Of course, Republicans have also been pushing for people like Hunter Biden, the son of former Vice President Joe Biden, to come before Congress. Democrats have been pushing back against that.

    The bottom line here is that the White House feels as though the president is being treated unfairly and that they want a trial that essentially says, look here, are all the things that the Democrats are doing wrong, let's talk about that, let's put that on display.

  • Judy Woodruff:

    So, Lisa, when it comes to making these decisions, how does that get done?


  • Lisa Desjardins:

    Imagine, a question about decision-making at the Capitol.

    The Senate actually has pages and pages of rules about impeachment. Some have been in place for over 100 years. Some have been in place since 1986.

    So, what we expect to happen is, after senators are sworn in formally as the jury for this trial, then they will take a vote on the starting procedure. This is this is what Mitch McConnell has been talking about.

    They will just set up opening arguments. And they won't go any farther, Judy. Then, after opening arguments, again, which we expect next week at this point, after opening arguments, the Senate will then decide what to do next.

    Fifty-one senators can agree on anything to take — to do next, including calling of witnesses. We could see round after round of votes. Some would fail, votes on Hunter Biden or not, votes on whether members of the staff at the White House should come.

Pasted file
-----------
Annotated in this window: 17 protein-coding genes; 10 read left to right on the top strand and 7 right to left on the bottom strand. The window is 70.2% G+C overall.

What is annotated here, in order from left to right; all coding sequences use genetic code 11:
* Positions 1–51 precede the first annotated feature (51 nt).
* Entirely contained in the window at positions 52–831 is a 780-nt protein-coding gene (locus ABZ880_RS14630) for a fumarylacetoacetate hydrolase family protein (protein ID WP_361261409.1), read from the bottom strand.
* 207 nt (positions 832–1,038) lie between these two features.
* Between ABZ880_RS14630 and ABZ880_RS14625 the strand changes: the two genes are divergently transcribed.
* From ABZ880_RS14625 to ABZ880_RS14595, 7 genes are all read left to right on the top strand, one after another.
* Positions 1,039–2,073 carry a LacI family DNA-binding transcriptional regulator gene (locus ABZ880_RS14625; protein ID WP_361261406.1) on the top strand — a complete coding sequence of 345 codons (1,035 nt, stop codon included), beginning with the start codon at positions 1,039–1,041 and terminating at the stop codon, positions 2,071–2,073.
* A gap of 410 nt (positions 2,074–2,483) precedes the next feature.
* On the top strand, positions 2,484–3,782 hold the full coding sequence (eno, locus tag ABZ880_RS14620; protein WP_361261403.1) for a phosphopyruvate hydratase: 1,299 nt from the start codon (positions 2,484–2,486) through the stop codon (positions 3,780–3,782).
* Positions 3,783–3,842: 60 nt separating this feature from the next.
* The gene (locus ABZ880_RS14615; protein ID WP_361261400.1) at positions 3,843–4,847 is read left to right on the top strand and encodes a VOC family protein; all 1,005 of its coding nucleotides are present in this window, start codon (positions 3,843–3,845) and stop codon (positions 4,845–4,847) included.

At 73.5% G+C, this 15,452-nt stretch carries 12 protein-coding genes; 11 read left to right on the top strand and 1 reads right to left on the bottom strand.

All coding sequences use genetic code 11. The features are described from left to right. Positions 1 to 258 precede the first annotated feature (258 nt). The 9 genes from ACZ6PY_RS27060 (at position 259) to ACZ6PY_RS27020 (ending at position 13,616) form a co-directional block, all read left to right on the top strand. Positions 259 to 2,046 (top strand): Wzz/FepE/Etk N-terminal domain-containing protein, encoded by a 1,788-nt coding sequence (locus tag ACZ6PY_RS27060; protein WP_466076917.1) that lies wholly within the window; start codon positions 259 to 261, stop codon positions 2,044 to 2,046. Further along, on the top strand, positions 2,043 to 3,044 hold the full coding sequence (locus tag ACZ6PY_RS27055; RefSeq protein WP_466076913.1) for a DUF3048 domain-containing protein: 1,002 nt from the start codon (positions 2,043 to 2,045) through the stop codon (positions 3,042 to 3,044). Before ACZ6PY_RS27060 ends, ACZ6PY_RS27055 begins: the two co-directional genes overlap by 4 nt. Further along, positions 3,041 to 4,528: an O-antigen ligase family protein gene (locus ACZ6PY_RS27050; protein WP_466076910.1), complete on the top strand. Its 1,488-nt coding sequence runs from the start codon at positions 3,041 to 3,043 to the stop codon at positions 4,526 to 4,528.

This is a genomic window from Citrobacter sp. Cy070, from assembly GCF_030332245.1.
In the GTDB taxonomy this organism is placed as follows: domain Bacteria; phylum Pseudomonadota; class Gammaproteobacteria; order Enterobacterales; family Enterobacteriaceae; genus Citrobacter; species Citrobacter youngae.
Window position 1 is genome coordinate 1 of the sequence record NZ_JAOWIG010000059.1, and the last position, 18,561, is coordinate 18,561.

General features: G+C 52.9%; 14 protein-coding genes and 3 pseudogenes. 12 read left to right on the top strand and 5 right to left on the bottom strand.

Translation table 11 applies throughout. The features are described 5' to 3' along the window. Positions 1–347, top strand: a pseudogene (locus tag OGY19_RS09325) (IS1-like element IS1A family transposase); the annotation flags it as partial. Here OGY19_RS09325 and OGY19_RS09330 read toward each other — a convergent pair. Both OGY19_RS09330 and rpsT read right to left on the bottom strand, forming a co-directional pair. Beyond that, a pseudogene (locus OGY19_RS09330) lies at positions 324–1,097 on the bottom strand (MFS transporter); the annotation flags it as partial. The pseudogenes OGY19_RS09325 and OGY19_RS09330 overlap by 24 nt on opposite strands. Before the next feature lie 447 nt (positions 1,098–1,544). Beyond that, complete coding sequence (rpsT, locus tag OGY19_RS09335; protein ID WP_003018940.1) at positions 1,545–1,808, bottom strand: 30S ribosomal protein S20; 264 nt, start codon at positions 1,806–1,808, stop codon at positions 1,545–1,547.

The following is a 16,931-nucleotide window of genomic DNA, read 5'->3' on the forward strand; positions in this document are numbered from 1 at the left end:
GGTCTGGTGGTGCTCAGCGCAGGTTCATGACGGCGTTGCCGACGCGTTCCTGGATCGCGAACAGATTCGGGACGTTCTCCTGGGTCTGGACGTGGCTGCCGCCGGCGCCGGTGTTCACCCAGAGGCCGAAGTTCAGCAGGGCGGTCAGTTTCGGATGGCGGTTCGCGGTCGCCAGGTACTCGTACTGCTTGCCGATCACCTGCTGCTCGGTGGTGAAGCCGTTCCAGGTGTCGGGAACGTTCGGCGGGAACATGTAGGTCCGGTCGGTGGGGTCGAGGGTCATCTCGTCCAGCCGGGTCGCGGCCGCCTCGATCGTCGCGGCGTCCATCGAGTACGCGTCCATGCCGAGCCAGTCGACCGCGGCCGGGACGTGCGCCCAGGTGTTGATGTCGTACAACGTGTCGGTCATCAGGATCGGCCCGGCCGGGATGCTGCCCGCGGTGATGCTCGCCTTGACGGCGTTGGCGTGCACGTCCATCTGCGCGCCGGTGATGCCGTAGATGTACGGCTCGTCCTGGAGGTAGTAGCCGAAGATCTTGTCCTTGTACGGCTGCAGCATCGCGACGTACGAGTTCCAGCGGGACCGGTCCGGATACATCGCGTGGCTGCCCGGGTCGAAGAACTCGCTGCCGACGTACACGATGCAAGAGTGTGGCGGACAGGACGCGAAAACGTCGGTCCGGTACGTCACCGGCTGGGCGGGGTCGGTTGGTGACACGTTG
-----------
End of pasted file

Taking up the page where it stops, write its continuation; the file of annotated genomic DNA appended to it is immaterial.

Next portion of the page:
Anything that gets 51 votes could happen, including calling of witnesses. There is one other exception. There are some like Senator Collins of Maine who are trying to work out a deal, so they can avoid this sort of partisan show or partisan fight, that maybe the Republicans and Democrats would agree on some witnesses, not others.

    Right now, that feels like a long shot. And I think we won't know about witnesses until after opening statements.

  • Judy Woodruff:

    Trying to preserve some order to this, but we will see.

  • Lisa Desjardins:

    That's right, keep it sort of high-minded.

  • Judy Woodruff:

    So, Yamiche, the White House doesn't want this to happen, but how are they actually preparing to deal with it?

  • Yamiche Alcindor:

    Well, the president and White House aides have been working throughout — really throughout the week and throughout the weekend to prepare for the Senate impeachment trial.

    They have been calling senators. They have been also beefing up the president's legal team. What's clear right now is that the White House counsel, Pat Cipollone, is going to be the lead lawyer on the president's impeachment team and his defense, but he's also now going to be bringing on Jay Sekulow.

    He is the personal attorney for the president. He's going to now be joining the legal staff. And there are a lot of other names floating around of people that the president might want, including former Congressman Trey Gowdy, possibly famous lawyer Alan Dershowitz.

    These are people that the president thinks might defend him in a way that he feels as though will show people that he's being treated unfairly.

    What's very clear to me is that the president is very concerned about his legacy, very concerned about the fact that he's now been impeached, and, as a result, he wants to put on a very vigorous defense.

    I should say, Judy, I just got off the phone with the White House aide who's working directly on the impeachment strategy. And that person told me that the White House feels as though it was ready before Christmas to have this Senate trial, that they feel as though that they're good that there's more time to prepare for this, because they didn't think that they were going to have this much time to prepare a defense for the president.

    So that means that the White House is feeling good about the defense that they're about to put on for the president.

  • Judy Woodruff:

    Well, we will see, because it sounds like it's getting started in just a few days.

    Yamiche Alcindor, Lisa Desjardins, thank you.